Lesson VI: Assume that change is going to take time

By David Parkinson

A cherry, someday. Patience!

The slow pace of a cool lingering springtime is starting to accelerate into the lazy rush of summertime, when the coast retreats to lakes, mountains, and gardens and sees after its own psychic well-being. The milestones marking off the next few months are becoming visible after a few months when it seemed as though the summer would never properly arrive; but here they come: weekly market days; the fruit-picking season, from cherries and early plums through to late apples; my annual excursion to the Gathering of the BC Food Systems Network, this year in July instead of on the same weekend as our Fall Fair; the Edible Garden Tour in early August, kicking off the fifty days of the Fifty-Mile Eat-Local Challenge; the Fall Fair; and I hear early rumours of a harvest feast in October. After that, the long decline into wetness, to the making of plans, the dreaming of a summertime that seems so far away it might almost never come again.

Each time the same round of events and projects comes around, each one is slightly more complex and connected up with other people, groups, and projects. Little outposts of action become a network. After some time spent waiting for things to change, for people to climb onto a bandwagon, or for actions to catch up with good intentions, suddenly it all lurches forward and slowly finds its pace. It takes patience — or impatient persistence — to stay the course and wait for a project’s potential energy to manifest itself, through the down times when our efforts appear to be spreading out like ripples into a huge blank expanse of still water.

Even as our patience is rewarded in one quarter, any number of new initiatives are cropping up like newborns unable to fend for themselves, sucking up time and energy out of all proportion to any reasonable expectations of the good they’ll do. It takes the fecklessness of parents to bring these things into existence in the hope that they’ll survive at all. And yet, the miracle is that, despite the odds, most of the community projects that I have been involved with — even the most tenuous and shaky ones — manage to thrive. Even the ones that didn’t make it always manage to set seeds before they expire; I’m often reminded of some past project which never quite came to fruition but which has been transmuted into something else while no one was looking. The not-so-long-lived V8A group sprouted into an email list for dissemination of news of local interest, and pieces of the original concept for V8A are still going forward as Transition Town Powell River, the Chamber of Commoners, our regional Sustainability Charter, and a few other groups and projects.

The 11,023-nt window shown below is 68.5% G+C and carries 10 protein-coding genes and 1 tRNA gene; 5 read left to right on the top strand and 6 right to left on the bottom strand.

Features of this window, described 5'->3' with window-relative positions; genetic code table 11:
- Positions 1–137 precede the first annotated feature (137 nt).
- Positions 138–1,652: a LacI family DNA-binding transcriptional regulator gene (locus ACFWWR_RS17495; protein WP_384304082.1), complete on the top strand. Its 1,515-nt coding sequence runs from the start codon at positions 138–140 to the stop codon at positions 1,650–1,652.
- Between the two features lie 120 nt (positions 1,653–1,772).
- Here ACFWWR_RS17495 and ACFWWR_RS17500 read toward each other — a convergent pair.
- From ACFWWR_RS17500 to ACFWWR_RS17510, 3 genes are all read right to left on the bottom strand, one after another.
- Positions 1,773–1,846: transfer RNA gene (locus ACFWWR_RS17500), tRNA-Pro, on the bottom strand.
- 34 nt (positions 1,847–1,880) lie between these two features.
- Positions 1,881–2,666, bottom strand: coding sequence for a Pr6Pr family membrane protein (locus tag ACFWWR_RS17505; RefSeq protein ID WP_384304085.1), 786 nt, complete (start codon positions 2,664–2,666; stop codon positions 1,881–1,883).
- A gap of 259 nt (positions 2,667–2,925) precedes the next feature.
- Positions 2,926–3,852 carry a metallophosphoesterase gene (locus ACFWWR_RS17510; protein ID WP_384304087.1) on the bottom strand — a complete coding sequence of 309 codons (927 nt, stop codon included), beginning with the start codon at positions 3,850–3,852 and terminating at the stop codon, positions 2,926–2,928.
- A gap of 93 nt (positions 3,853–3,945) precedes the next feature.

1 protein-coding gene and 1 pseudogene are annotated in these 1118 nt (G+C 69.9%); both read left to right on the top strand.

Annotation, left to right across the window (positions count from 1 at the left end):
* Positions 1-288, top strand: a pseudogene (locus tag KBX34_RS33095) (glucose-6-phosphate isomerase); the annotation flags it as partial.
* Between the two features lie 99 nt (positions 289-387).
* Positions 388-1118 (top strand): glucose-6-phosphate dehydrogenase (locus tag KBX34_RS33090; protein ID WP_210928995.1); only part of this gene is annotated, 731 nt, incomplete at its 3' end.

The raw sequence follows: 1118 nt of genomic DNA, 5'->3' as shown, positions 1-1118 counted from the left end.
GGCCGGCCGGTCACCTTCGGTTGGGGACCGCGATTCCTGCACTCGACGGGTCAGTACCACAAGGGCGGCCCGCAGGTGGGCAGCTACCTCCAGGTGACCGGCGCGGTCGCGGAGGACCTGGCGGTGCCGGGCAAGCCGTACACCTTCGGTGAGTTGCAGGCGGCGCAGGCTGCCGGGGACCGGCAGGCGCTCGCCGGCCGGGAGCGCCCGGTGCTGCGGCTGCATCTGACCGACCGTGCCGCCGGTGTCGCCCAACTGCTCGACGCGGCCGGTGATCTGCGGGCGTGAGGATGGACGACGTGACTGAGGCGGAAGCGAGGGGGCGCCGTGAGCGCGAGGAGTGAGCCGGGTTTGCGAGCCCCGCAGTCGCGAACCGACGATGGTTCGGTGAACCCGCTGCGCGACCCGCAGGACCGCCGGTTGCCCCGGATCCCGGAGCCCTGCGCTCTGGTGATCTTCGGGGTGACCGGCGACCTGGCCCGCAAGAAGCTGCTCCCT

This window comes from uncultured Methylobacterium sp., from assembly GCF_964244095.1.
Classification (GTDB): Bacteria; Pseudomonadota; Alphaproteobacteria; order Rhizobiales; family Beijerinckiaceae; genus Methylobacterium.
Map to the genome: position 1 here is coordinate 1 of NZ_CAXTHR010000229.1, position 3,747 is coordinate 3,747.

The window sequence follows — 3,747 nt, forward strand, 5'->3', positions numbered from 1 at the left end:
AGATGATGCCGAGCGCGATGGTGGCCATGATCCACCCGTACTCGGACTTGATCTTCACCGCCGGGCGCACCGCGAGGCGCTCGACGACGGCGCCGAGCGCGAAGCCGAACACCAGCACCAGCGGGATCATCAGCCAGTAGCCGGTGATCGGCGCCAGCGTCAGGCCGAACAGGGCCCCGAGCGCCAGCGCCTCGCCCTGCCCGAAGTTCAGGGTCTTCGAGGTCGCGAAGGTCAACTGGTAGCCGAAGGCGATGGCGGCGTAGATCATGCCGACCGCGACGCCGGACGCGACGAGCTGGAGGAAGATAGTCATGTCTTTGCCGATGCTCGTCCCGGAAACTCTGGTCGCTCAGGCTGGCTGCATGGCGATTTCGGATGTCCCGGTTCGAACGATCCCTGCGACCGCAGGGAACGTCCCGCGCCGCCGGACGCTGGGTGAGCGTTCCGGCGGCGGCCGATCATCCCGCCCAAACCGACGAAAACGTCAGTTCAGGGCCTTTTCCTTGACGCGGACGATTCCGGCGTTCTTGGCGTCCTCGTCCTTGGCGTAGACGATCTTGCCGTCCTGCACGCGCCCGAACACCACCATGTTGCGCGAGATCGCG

These are the comforting thoughts that come to me when I take time to contemplate the slow pace of change; a pace so slow that it can look as though things are going backwards, erasing progress and making a dark joke of our efforts. I’m not naturally patient, especially when it comes to building the structures that we need in this region in order to be better prepared for continued fraying of the economy or major disruptions in the food supply (which, no surprise, many sources are predicting in the coming years). Progress has its own pace and all we can do is keep applying pressure as best we can and find our allies. We ought to keep reminding ourselves that we are in no position to judge the effectiveness of what we’re doing, and that it’s worth remembering that we can never predict what will come from our experimental projects with groups of people. We do the best we can, cling to as little of the outcome as we can, and hope.

When it comes to forcing change, money is the great accelerator; much of what we see around us travels at a fearful pace because it rides a great wave of cash in search of more cash to mate with. It takes real discipline to tolerate the pace of stimulant-free change, which moves at the pace of the seasons, coming round again and again, wearing disguises and taking its time. The difference between no change at all and total metamorphosis is hard to see while it’s happening — or maybe not happening. Hard to know until we know.

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NOTE

This post is the sixth in a series based on the essay Seven Lessons for Leaders in Systems Change by Michael K. Stone & Zenobia Barlow, published by the Center for Ecoliteracy.

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2 Responses to “Lesson VI: Assume that change is going to take time”


  1. 1 W Wallace Mud July 24, 2012 at 16:00

    Hi, In response to your comment [just published at The Mud Report].
    Don’t worry, i’m not about to forget yours efforts. My newly started series about co-operatives at The Mud Report is just begining. Tomorrow it’ll be about a few examples from Vancouver that i like to give some urban examples of hands on solutions. Then it’ll move on to small rural solutions i’ve been involved in and finally it’ll turn toward the ‘home’ stretch with Powell River as the focus. At that point it’ll feature the great existing solutions, like slowcoast and Skookum Foods, and what i see as the possibilities combining PRs Zero Waste goals and the LET’S program into a job creating organic agriculture based Co-op.

    We’re all in this together.
    mr. mud

  2. 2 David Parkinson July 24, 2012 at 16:01

    Thanks! Can’t wait to read the whole series.


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